Celebrating the Reformation
31 October 2017 will be an important date. It will mark the 500th anniversary of Martin Luther nailing his 95 theses to the Wittenberg door – the event that is now recognised as beginning the Protestant Reformation.
Here at Thinking of God, we’re so Protestant, we couldn’t wait! We’re going to start the celebrations eleven months early! Our theme this year is Pro-Testify. We’re here to celebrate the heritage of the Protestant Reformation, and its recovery the Biblical gospel.
But we’re not mere traditionalists. If all we did was look backwards, and glory in the past, then we would be guilty of precisely the kind of hide-bound traditionalism that the Protestants protested against!
We look back to our Protestant forebears to remind ourselves – how could they see that the established, institutional church of their time had muddied the scriptural gospel with centuries of human tradition? What gave them that clarity of view? What was the lodestar, the compass, that guided them as they peeled back those layers of confusion to recover the gospel Christ entrusted to his followers – the gospel that the church should faithfully preserve and pass on, not obscure?
And what motivated them to challenge the established church, with its wealth and power? What would make ministers and scholars, who depended on the institutional church for their livelihood, oppose that church institution? Remember, Calvin was a Frenchman! He wound up in Geneva as a refugee! John Knox, the Scottish reformer, spent time as a galley slave. A few years ago, when I was in England, I visited Oxford. I stood on the little cross in the market square which marks where the English reformers – Ridley, Latimer, and Cranmer – were executed. And I tried to imagine their last sight of this world – of the crowds jeering, and the flames leaping around them and searing their flesh. What could motivate people to go through that kind of suffering? What could ‘radicalise’ them like that?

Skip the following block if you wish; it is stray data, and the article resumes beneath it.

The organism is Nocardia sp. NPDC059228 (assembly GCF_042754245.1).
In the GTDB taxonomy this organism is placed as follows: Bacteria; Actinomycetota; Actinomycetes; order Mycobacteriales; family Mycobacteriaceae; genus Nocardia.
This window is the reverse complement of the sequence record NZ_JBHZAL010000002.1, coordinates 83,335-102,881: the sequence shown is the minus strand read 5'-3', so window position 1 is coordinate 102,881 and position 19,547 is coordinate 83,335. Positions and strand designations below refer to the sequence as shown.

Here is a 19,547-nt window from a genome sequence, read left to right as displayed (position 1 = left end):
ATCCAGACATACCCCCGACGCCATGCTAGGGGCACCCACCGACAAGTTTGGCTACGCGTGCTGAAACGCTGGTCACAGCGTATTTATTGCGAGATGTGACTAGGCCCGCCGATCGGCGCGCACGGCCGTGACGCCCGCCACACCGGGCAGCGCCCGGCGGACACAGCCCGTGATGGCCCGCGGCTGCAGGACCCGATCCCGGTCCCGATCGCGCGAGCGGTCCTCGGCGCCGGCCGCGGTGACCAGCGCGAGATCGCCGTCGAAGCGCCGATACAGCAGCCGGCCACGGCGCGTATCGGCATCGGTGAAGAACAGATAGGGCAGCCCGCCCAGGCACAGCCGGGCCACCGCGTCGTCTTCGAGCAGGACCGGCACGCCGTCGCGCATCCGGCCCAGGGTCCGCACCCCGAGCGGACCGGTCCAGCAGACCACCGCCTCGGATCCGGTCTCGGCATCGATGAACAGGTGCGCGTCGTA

Only a conviction that in recovering the scriptures, they had recovered the original, scriptural gospel. And in recovering that scriptural gospel, they were the true heirs of the one, true, apostolic church.
We look back so that we can move forward. Western society is becoming increasingly anti-Christian. In developing nations, persecution of Christians is on the rise. We hear about what IS has done to Christians in Syria and Iraq. Don’t forget that crosses and church buildings have been torn down in many parts of China. I have seen a video of Buddhist monks leading a riotous mob to smash up a church building in my homeland, Sri Lanka.
How can we respond? What will give us a clear view of the gospel? What will be the lodestar, the compass, which guides us to proper ministry, which appropriately responds to our increasingly conflicted, contested situation? And what will motivate us to give ourselves – sacrificially, painfully – to the task of ministering this gospel?
We at Thinking of God find the answers in the dynamics of Reformed Theology. After the early days of the Reformation, the newly Reformed churches were stabilised by the production of confessions which summarised the Reformed faith, and nourished through liturgical and devotional resources which sought to inculcate this Reformed Christian faith in churches and individual Christians.